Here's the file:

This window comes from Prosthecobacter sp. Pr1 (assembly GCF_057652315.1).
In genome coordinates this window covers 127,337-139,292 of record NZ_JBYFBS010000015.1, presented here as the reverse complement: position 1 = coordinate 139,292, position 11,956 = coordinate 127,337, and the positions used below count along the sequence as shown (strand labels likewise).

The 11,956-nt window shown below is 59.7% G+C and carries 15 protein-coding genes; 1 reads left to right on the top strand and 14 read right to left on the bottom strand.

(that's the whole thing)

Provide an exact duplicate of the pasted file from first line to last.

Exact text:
This window comes from Prosthecobacter sp. Pr1 (assembly GCF_057652315.1).
In genome coordinates this window covers 127,337-139,292 of record NZ_JBYFBS010000015.1, presented here as the reverse complement: position 1 = coordinate 139,292, position 11,956 = coordinate 127,337, and the positions used below count along the sequence as shown (strand labels likewise).

The 11,956-nt window shown below is 59.7% G+C and carries 15 protein-coding genes; 1 reads left to right on the top strand and 14 read right to left on the bottom strand.